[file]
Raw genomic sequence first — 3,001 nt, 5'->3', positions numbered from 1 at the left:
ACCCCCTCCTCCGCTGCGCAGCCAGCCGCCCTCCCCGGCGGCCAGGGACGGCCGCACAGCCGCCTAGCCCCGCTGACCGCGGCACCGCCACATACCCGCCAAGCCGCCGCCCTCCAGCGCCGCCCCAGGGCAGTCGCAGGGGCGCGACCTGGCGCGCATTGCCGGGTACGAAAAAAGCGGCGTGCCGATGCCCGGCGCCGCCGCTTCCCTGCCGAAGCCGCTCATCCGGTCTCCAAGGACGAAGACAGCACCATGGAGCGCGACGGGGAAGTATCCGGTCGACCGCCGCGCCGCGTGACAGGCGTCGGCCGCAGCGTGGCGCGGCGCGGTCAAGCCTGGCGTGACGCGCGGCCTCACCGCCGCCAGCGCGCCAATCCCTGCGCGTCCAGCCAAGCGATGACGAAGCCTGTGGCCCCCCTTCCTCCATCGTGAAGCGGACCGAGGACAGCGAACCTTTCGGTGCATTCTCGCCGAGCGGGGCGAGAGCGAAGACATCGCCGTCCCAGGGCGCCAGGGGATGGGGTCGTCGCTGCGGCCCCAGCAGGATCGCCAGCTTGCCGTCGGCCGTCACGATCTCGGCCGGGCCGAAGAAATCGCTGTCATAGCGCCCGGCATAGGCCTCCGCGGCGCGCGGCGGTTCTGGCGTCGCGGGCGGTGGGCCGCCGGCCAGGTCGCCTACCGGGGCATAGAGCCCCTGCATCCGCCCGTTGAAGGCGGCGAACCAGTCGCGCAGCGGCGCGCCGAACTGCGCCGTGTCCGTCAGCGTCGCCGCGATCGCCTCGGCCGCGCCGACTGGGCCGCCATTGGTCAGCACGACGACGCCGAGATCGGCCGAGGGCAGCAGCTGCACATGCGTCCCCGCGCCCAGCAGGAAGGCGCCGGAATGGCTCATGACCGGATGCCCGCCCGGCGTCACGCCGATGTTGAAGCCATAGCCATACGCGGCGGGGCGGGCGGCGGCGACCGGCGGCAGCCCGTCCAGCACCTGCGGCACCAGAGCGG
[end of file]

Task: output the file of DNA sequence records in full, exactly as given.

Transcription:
Raw genomic sequence first — 3,001 nt, 5'->3', positions numbered from 1 at the left:
ACCCCCTCCTCCGCTGCGCAGCCAGCCGCCCTCCCCGGCGGCCAGGGACGGCCGCACAGCCGCCTAGCCCCGCTGACCGCGGCACCGCCACATACCCGCCAAGCCGCCGCCCTCCAGCGCCGCCCCAGGGCAGTCGCAGGGGCGCGACCTGGCGCGCATTGCCGGGTACGAAAAAAGCGGCGTGCCGATGCCCGGCGCCGCCGCTTCCCTGCCGAAGCCGCTCATCCGGTCTCCAAGGACGAAGACAGCACCATGGAGCGCGACGGGGAAGTATCCGGTCGACCGCCGCGCCGCGTGACAGGCGTCGGCCGCAGCGTGGCGCGGCGCGGTCAAGCCTGGCGTGACGCGCGGCCTCACCGCCGCCAGCGCGCCAATCCCTGCGCGTCCAGCCAAGCGATGACGAAGCCTGTGGCCCCCCTTCCTCCATCGTGAAGCGGACCGAGGACAGCGAACCTTTCGGTGCATTCTCGCCGAGCGGGGCGAGAGCGAAGACATCGCCGTCCCAGGGCGCCAGGGGATGGGGTCGTCGCTGCGGCCCCAGCAGGATCGCCAGCTTGCCGTCGGCCGTCACGATCTCGGCCGGGCCGAAGAAATCGCTGTCATAGCGCCCGGCATAGGCCTCCGCGGCGCGCGGCGGTTCTGGCGTCGCGGGCGGTGGGCCGCCGGCCAGGTCGCCTACCGGGGCATAGAGCCCCTGCATCCGCCCGTTGAAGGCGGCGAACCAGTCGCGCAGCGGCGCGCCGAACTGCGCCGTGTCCGTCAGCGTCGCCGCGATCGCCTCGGCCGCGCCGACTGGGCCGCCATTGGTCAGCACGACGACGCCGAGATCGGCCGAGGGCAGCAGCTGCACATGCGTCCCCGCGCCCAGCAGGAAGGCGCCGGAATGGCTCATGACCGGATGCCCGCCCGGCGTCACGCCGATGTTGAAGCCATAGCCATACGCGGCGGGGCGGGCGGCGGCGACCGGCGGCAGCCCGTCCAGCACCTGCGGCACCAGAGCGG